The Lord answers prayer. The Bible teaches that God is a responsive God. When His children speak to Him, God responds in some way. The question is, as His children, can we recognize His response, and will we acknowledge His response as answered prayer? The Bible shows both sides of God's prayer - the massively miraculous, and simply subtle. While it can be easier to acknowledge the massively miraculous responses of God to prayer, the Bible often shows that He will respond subtly more often. This means that as God's children, one must be willing to acknowledge the subtle ways of God's responses to prayer, and be prepared to move forward in faith when one recognizes His subtle responses.
For example, in Genesis 24:10-28 the Bible documents the journey of Abraham's servant that was sent out to find a bride of Abraham's son Isaac. The servant was sent into the land of Haran because it was Abraham's old hometown. Abraham did not desire for his son to marry a woman from the land of Canaan where they were living, but instead desired his son to marry someone from his hometown. This required Abraham's servant to journey into a land that he was unfamiliar with, to look for a woman that he never met, that had qualifications that he didn't know about. The servant was responsible for finding this mystery woman, and convincing her to leave her hometown in order to marry a man she had never seen or met, and live the rest of her life as a foreigner in the land of Canaan. These are really tough circumstances, yet these are the circumstances that the servant faced. However, the Bible reveals that when Abraham sent out his servant, he was confident that God would do all of the necessary work to put his servant in the right place at the right time, to meet the right woman that God had foreordained for Isaac as a wife.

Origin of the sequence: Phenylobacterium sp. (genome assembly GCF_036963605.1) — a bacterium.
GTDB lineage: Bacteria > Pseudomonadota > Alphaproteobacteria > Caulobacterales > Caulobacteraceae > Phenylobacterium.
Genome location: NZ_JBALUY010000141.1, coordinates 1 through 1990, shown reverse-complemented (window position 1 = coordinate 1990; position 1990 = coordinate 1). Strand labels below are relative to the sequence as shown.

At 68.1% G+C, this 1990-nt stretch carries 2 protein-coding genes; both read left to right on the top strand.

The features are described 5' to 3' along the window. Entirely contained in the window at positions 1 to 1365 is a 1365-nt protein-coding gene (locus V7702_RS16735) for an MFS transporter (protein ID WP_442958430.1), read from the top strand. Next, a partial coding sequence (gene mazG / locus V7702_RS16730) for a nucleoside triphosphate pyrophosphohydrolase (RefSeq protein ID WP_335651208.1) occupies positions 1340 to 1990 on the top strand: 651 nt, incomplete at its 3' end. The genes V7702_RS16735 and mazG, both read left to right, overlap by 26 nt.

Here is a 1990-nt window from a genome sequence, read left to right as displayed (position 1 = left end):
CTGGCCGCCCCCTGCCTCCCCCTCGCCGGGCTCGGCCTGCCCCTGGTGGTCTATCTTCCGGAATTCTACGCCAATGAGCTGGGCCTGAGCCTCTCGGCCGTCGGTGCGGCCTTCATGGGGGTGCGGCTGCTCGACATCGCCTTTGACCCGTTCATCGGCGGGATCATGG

Genesis 24:10-28 illustrates that Abraham's servant understood the difficulty of his task. The scriptures reveal that Abraham's servant took his job seriously and wanted to do well by finding the right bride for Isaac. The Bible explains that, upon recognizing the impossibility of his task, the servant prayed to God and asked for His favor. The servant asked God to give him success finding Isaac's bride on account of Abraham. The servant prayed in such a way that reflected his own understanding of God's promises to Abraham so that the servant was praying for God to fulfill His promises. The servant ensured that his prayer was in line with God's will so that his measure of "success" was equal to the desire of God. The servant understood that if he wanted a favorable response from God, he had to ensure that his definition of "success" was in line with God's will. Since the servant understood Abraham's relationship with God, understood God's promises to Abraham, and trusted in God's ability to provide to Abraham, the servant defined "success" as "showing kindness to Abraham."
The servant understood his position as a servant and was focused on submitting his comforts in work in order that the will of his master was done. This servant desired his master to be pleased. Nevertheless, knowing the difficulty of his task, the servant asked God to help identify the woman that his master would desire for Isaac. Needing to stop and rest, when the servant finally got to the region that Abraham mentioned, the servant stopped at a well to get water for himself and his camels. The scriptures mentioned that the servant stopped at the time that was typical for the women to go to the wells to draw water. Genesis 24:10-28 explains that the servant asked God for help in identifying the woman for Isaac in that, if she agreed to give him water, then freely offered extra water for his camels, that would be the woman.